By Bonnie Rukin | Photos by Liany Media
High school students in Portland want their lunch menus to include more foods that are culturally representative of the student body, and they appear poised to get their wish beginning with the 2022-23 school year. In partnership with a number of area organizations – including Cultivating Community, Full Plates, Full Potential, Cumberland County Food Security Council, and University of Southern Maine – staff in the Portland Public Schools Food Service department has been learning to cook some tasty new dishes from Central Africa. And students in Casco Bay, Deering, and Portland high schools have been taste-testing these foods.
The first tasting session, in March, featured smashed kidney beans with spiced beef and cabbage slaw. April’s taste test was chickpeas and chicken over jollof rice. On May 19, students tried a chicken and spinach stew. Student leaders Mercia Ckaba Thomas and Leaticia Hannah, who have led the data collection efforts from the taste testings, have been impressed by the interest of students. “They asked for something different, and are really enjoying the results,” Leaticia said.
Khadija Ahmed, who has been a cultural foods leader in Portland for several years, is the recipe developer for this important project. Her past work has prepared her well for this project – she worked with Preble Street, making culturally appropriate meals for asylum seekers living at the makeshift shelter at the Expo Center in 2019. She runs Food for All, a mobile African food market, and she is in a newly created position at Good Shepherd Food Bank, serving new immigrants with welcoming foods from their home countries.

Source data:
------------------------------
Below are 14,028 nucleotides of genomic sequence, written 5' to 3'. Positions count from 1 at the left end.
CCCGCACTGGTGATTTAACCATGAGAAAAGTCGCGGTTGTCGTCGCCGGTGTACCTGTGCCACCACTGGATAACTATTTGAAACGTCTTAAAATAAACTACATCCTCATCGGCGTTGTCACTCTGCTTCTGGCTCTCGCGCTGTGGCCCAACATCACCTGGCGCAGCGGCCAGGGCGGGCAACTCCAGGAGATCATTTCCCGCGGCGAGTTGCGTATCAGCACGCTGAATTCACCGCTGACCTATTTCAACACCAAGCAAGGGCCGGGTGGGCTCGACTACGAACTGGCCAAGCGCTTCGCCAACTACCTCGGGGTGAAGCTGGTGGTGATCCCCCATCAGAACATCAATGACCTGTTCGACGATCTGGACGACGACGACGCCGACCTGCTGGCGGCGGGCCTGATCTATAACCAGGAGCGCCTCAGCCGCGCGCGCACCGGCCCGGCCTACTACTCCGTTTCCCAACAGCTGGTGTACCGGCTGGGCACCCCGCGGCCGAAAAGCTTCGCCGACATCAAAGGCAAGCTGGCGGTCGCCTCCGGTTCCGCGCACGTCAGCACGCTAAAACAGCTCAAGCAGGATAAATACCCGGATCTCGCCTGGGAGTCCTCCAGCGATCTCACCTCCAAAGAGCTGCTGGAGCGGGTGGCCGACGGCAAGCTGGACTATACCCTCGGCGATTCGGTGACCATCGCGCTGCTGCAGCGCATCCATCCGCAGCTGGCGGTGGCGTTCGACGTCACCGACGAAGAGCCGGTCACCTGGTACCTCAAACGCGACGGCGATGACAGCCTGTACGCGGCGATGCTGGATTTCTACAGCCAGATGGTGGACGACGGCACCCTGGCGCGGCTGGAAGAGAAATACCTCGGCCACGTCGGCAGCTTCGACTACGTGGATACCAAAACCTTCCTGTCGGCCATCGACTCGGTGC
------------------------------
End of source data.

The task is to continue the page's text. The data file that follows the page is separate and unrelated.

The initiative is the brainchild of Food Fuels Learning, a network of school and community partners working to build food security in the Portland Public Schools. Then Ahmed and Samantha Cowens-Gasbarro, a school nutrition consultant and the executive chef for Healthy School Recipes, adapted traditional Central African cuisine into meals that meet federal nutrition guidelines. They also worked with Westbrook Public Schools Nutrition Director Mary Emerson.
Ahmed is enthusiastic about the food tasting program because food is a powerful tool that can break down barriers and serve as a bridge between cultures. Other food activists involved in the project agree that food can be a force for social change, and can lead to a more hopeful future of racial diversity, equity, and inclusion. Lily Chaleff, lead organizer from Cultivating Community, values this program’s focus on cultural diversity and inclusive participation, as well as the involvement of youth in the initiative. Students in “Food, Power, and Social Justice,” a University of Southern Maine class taught by Assistant Professor Jamie Picardy, are conducting data analyses of the taste test feedback. The youth are involved in each step, including a survey on school meals conducted by student interns that received over 800 student responses.
Enthusiasm for the project is infectious. “Creating an inclusive food environment is heartwarming,” said Sam Gasbarro, Executive Chef and Nutritional Consultant for the Portland Public Schools. “Portland food service staff are excited about creating new food items, and the students are loving it.” She imagines this pilot program eventually going beyond Portland to schools throughout the U.S.
Project members hope other districts across the state will be inspired by the initiative and will take on similar work to build more equitable and representative school meals. If the project is successful at the high school level, Portland Schools has said it would consider adding culturally important menu items in the middle and elementary school lunches in the future.